Book reviews: Well-timed assessment of Sinn Féin journey

Gerry Adams outside Leinster House – Deaglán de Bréadún has documented Sinn Féin's political journey over the past 30 years


Power Play: The Rise of Modern Sinn Féin by Deaglán de Bréadún, published by Irish Academic Press

SINN Féin's journey over 30-odd years from "propaganda voice of the armed struggle" to a party on the threshold of power in the Republic, and therefore across Ireland, is without doubt fascinating political history. Deaglán de Bréadún has documented much of that journey, as a journalist with the Irish Times and latterly with the Irish Sun. He previously wrote The Far Side of Revenge: Making the Peace in Northern Ireland, which covered the period on either side of 1998's Good Friday Agreement.

It's the aforementioned near reach to power in the south which provides the context for the opening chapter of a book that's journalistic in style rather than academic. De Bréadún initially focuses on the Sinn Féin's post-bailout alliance with many anti-austerity campaigners and left-leaning independents, a relationship that has become more formalised through a vote transfer pact since the book went to print.

The party's tussle with Labour for the allegiance of the Republic's trade union movement is an interesting component in the political drama unfolding, as is the long-running battle with Fianna Fáil for the mantle of Irish republicanism's true standard bearers.

Thankfully, the author's tone is neither reverential or too critical, as he charts Sinn Féin's path to mainstream Irish politics and 14 seats in Dail Eireann, and how along the way it jettisoned policies like EU opposition and hiking the Republic's corporation tax rate. As the author notes: "principles tend to be diluted by pragmatism".

There are subsequent chapters dedicated to the rise of Mary-Lou McDonald, Martin McGuinness and a history of the party's on-off relationship with abstentionism. Latterly the book deals with the poor PR a long-standing association with a private army brings, such as last year's controversy surrounding Maíria Cahill and Gerry Adams's arrest – as the author notes, "in what the British Queen Elizabeth might term an annus horribilis".

Not quite thorough or truly insightful enough – or weighty enough – to be a figurative or literal bookend, De Bréadún's book is none the less well timed to coincide with what many hope will be a pivotal period for Sinn Féin as the party seeks to put greater distance between it and those who continue to use the name and influence of the IRA.

John Manley

Irish News Political Correspondent

The Little Red Chairs by Edna O'Brien is published in hardback by Faber & Faber

NOW into her sixth decade of writing – and 10 years on from her last novel – Edna O'Brien brings us a story of loss and homecoming, loosely based on the story of Serbian war criminal Radovan Karadzic.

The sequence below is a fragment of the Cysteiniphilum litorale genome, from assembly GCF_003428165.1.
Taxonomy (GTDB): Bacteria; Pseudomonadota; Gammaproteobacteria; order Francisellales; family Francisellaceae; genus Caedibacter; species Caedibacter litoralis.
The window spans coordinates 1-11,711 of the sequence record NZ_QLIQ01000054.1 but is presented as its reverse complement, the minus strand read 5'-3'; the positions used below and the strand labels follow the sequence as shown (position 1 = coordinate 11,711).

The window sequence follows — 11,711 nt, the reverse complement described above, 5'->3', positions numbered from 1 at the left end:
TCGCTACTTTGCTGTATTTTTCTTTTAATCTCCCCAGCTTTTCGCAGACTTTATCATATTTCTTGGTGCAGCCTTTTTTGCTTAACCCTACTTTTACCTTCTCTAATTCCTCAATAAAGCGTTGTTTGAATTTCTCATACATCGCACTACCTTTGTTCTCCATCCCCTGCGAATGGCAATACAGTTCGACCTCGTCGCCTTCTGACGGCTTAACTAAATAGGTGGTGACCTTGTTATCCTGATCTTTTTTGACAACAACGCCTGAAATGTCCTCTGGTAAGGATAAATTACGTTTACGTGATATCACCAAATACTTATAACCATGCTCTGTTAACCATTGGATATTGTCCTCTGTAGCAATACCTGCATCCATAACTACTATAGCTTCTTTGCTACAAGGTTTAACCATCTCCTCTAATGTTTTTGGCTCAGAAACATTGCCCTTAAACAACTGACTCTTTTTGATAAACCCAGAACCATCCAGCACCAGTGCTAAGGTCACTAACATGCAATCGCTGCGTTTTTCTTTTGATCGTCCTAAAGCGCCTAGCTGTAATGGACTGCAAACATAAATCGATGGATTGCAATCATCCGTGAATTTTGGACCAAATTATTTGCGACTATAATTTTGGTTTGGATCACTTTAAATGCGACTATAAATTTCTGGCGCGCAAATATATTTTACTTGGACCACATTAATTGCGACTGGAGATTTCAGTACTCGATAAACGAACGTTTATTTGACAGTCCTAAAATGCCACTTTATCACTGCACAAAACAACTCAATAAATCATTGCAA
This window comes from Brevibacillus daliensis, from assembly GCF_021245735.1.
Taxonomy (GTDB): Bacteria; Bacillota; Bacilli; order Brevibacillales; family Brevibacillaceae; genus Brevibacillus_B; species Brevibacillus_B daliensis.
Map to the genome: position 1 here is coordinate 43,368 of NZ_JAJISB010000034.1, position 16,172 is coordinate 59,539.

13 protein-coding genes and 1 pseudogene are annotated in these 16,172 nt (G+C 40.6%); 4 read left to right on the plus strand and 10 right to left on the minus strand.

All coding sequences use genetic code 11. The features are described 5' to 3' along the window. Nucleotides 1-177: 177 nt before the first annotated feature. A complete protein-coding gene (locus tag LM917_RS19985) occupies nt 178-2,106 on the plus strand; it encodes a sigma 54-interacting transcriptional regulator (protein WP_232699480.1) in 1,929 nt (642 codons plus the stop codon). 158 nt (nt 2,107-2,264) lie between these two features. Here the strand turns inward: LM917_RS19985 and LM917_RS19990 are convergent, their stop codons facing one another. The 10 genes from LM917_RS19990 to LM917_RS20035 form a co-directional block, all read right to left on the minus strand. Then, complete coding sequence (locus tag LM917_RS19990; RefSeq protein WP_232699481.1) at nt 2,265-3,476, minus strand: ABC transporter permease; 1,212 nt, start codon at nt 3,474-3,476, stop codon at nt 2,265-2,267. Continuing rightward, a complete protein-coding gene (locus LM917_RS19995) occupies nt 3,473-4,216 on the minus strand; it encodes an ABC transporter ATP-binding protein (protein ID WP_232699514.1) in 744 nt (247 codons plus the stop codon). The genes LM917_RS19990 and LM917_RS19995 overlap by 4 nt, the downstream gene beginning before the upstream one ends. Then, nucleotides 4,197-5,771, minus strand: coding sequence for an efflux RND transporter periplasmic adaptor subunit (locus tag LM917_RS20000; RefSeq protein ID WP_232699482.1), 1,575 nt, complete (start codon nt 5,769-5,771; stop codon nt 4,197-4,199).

Dr Vladimir, a stranger with an Eastern European accent and a monastic demeanour, arrives in the small town of Cloonoila, Ireland, and sets up a clinic for New Age healing and sexual therapy. He begins an affair with Fidelma McBride, who becomes pregnant, but when he is outed and arrested as the Butcher of Bosnia, she is forced to flee to London, where she finds herself as just one more refugee, another broken story amongst many.

As an exploration of what it means to fit and find a home, it holds much promise, but the narrative is so meandering, and the cast of characters so vast, that the story rarely manages more than a host of well-worn cliches.

Adam Weymouth

Numero Zero by Umberto Eco, published in hardback by Harvill Secker

NUMERO Zero is a novel of two stories: the shooting of Mussolini and his mistress in 1945, and that of Colonna, a writer in 1992 Milan who accepts the task of ghost-writing a journalist's memoir.

The journalist in question – Braggadocio – is setting up a newspaper titled Domani (Tomorrow), financed by a magnate and not intended for actual publication. Instead, the financier's intention is to ruffle the feathers of the rich and powerful, in the hope they will bribe him to shut it down. A neat set-up, until Braggadocio uncovers a conspiracy involving Mussolini's death that turns out to be true...

Though it contains all the skilful twists and turns you'd expect from Eco, it's certainly not one for those coming to him for the first time, and the pay-off isn't sufficiently satisfying. Nonetheless, the exploration of the nature of the media makes it a novel for our times.

Emma Herdman


John Le Carre: The Biography by Adam Sisman, published in hardback by Bloomsbury

JOHN Le Carre – real name David Cornwall – has enjoyed a status rare among writers: the acknowledged master of a genre whose work is also considered real literature. Yet, as the years have passed, we seem to know less and less about him.

This absorbing new doorstopper promises to change all that. Much of the first half recounts the exploits of Cornwall's father Ronnie, a fraudster and womaniser; Cornwall's mother fled when Cornwall was just five.

Le Carre admits he was a spy nowadays – in MI5 and later MI6 – but remains reticent as to his activities.

After the success of The Spy Who Came In From The Cold, Cornwall morphs into Le Carre, and the latter half of the book is a succession of stories researched, novels reviewed, and contracts negotiated.

Though witnesses testify to Cornwall's charisma, it is hard to like him on this showing. The Le Carre persona has enabled us to project on to him the qualities we admire in his writing and characters. Inevitably, perhaps, Cornwall the man can only be diminished in the revealing of his flaws and errors.

Dan Brotzel


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